The INCB began operating in January 2012. Israel is a world leader in the cybersphere and governmental mobilization. Despite this, Israel faced an unprecedented cyberattack during the Protective Edge campaign last month. One of Israel’s high-level security heads said that in the course of the Protective Edge campaign, the cybernetic attacks on “Israel’s Internet space” increased by a factor of nine. According to Israel, Iran was behind a large percentage of these attacks. We are talking about 900,000 attacks a day, compared with about 100,000 cyberattacks on Israeli targets under normal circumstances.
“Iran entered a new phase in the last year,” said a high-ranking Israeli security figure. “It significantly upgraded its cybercapabilities in the defensive as well as offensive realms. Until about two years ago, Iran was not a real player in the field, but today it is capable of launching serious attacks and challenging our efficient defense systems.”
Most of the cyberattacks in the course of the Protective Edge campaign were, as aforementioned, against civilian targets. However, there were also attempts to damage military targets, for example the Twitter account of the IDF spokesman. During the operation, hackers managed to plant a Twitter message in the IDF spokesman’s account. The message said that two rockets had hit the Israeli nuclear reactor in Dimona, causing a radioactive leak endangering the nearby city of Dimona. This was one of the isolated successes of that cyberattack. The vast majority of the attacks were repulsed, but the message was clear: The future is already here, and it is dangerous.
Last week, I spoke to a high-ranking Israeli who is a cyberconsultant to some of the country’s national institutions. “To retain relative security in this field,” he said, “you have to constantly maintain a considerable distance from terror agents who try to penetrate and sabotage digital infrastructure. It is exactly like an armament race. As of today, Iran is in the place that Israel was two or three years ago. Hamas’ cybernetic capabilities are, for example, quite inferior and currently do not represent a significant threat. But we must remember that Hamas’ first Qassam rockets were launched against itself; in the first year, they were not viewed as a serious threat. Yet today, Hamas can produce enough rockets to send half of the Israelis to shelters for a full month. We must hope that we won’t face such a situation regarding the cyberthreat too.”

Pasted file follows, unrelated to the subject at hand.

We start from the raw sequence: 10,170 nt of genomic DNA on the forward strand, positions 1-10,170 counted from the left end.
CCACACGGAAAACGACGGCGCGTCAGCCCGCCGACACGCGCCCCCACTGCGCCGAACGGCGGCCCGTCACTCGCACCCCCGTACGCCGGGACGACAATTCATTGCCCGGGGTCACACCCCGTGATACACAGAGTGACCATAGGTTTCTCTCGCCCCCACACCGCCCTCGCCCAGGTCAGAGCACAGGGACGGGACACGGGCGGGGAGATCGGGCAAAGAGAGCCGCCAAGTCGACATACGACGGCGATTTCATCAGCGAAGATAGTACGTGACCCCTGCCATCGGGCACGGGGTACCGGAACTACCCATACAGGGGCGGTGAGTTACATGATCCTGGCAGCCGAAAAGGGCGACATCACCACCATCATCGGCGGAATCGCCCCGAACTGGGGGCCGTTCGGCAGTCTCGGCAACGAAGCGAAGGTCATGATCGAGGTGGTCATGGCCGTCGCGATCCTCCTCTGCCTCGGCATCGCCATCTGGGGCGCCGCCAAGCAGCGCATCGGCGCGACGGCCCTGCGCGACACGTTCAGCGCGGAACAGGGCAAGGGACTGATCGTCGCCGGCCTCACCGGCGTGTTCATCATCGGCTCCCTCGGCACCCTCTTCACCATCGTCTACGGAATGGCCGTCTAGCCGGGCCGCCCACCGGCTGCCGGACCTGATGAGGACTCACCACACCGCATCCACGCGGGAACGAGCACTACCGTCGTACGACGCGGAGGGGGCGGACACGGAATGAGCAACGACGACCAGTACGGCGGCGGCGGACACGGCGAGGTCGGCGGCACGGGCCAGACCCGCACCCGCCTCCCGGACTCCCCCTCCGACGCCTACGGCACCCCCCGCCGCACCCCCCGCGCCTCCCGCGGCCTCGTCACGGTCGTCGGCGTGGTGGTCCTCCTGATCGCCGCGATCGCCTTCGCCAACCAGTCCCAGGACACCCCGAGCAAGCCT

Israel is determined to retain its qualitative edge over its adversaries in this field at any price. Israel leads the world in digital intelligence. Israeli intelligence systems were created to update the combat forces in the field almost in real time, via sophisticated computer systems that reach their end-user (such as the tank or ship commander or pilot), accurately, precisely and without delay. In the course of the Protective Edge campaign there was an incident in which prisoner interrogators from the IDF Intelligence Branch (Unit 504) succeeded in extracting critical information about a certain tunnel from Hamas’ tunnel diggers who were captured and interrogated on the ground. A year ago, this information would have been transferred to the Intelligence Branch command where it would have been filtered, formulated, checked and then listed in the intelligence gleanings after a few days. It would have taken, at best, two or three weeks until it arrived to the ground units, assuming nothing happened along the way. Today, the whole process takes only a minute or two, allowing the field soldiers to receive new, exact and fresh targets in real time, and eliminate them. By the way, all those computerized information systems and sophisticated digital intelligence that Israel established may be targets for cyberattacks in the distant future when Israel’s antagonists achieve similar capabilities.
With everything connected to physical warfare, IS sent us back to the Middle Ages. Cyberwarfare will take us to the 22nd century. At the moment, we have no way of knowing which option is better.
Continue reading this article by registering at no cost and get unlimited access to:
- The award-winning Middle East Lobbying - The Influence Game
- Archived articles
- Exclusive events
- The Week in Review
- Lobbying newsletter delivered weekly